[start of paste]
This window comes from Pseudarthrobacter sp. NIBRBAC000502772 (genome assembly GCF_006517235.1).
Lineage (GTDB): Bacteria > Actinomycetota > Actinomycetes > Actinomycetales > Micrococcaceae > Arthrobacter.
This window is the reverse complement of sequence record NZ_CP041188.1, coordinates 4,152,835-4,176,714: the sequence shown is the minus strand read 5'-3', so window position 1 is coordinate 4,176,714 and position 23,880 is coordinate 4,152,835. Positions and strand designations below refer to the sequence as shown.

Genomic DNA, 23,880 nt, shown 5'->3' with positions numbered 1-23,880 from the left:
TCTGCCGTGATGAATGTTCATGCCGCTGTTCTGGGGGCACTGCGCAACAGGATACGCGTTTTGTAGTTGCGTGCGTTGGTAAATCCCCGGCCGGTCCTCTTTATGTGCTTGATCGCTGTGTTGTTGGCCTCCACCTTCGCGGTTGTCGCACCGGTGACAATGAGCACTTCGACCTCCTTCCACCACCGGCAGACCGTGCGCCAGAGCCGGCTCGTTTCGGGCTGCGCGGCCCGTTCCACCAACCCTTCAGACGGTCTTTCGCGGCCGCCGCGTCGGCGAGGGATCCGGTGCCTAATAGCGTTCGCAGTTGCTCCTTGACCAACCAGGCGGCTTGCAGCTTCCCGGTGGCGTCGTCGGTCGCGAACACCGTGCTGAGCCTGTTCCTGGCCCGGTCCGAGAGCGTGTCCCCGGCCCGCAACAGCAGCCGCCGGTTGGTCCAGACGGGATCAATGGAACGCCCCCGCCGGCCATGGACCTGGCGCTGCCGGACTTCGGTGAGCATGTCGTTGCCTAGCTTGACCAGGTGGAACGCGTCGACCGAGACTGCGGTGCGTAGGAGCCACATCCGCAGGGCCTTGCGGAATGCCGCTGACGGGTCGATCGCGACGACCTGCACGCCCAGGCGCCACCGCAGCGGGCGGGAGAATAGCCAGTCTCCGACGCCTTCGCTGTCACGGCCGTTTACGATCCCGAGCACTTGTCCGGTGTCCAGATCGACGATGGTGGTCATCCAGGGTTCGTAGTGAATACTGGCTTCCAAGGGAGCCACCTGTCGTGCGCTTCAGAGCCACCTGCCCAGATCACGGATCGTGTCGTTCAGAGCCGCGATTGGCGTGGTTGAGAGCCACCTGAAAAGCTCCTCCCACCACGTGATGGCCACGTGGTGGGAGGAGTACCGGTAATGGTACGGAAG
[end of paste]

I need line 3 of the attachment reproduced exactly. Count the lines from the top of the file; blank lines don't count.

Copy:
This window is the reverse complement of sequence record NZ_CP041188.1, coordinates 4,152,835-4,176,714: the sequence shown is the minus strand read 5'-3', so window position 1 is coordinate 4,176,714 and position 23,880 is coordinate 4,152,835. Positions and strand designations below refer to the sequence as shown.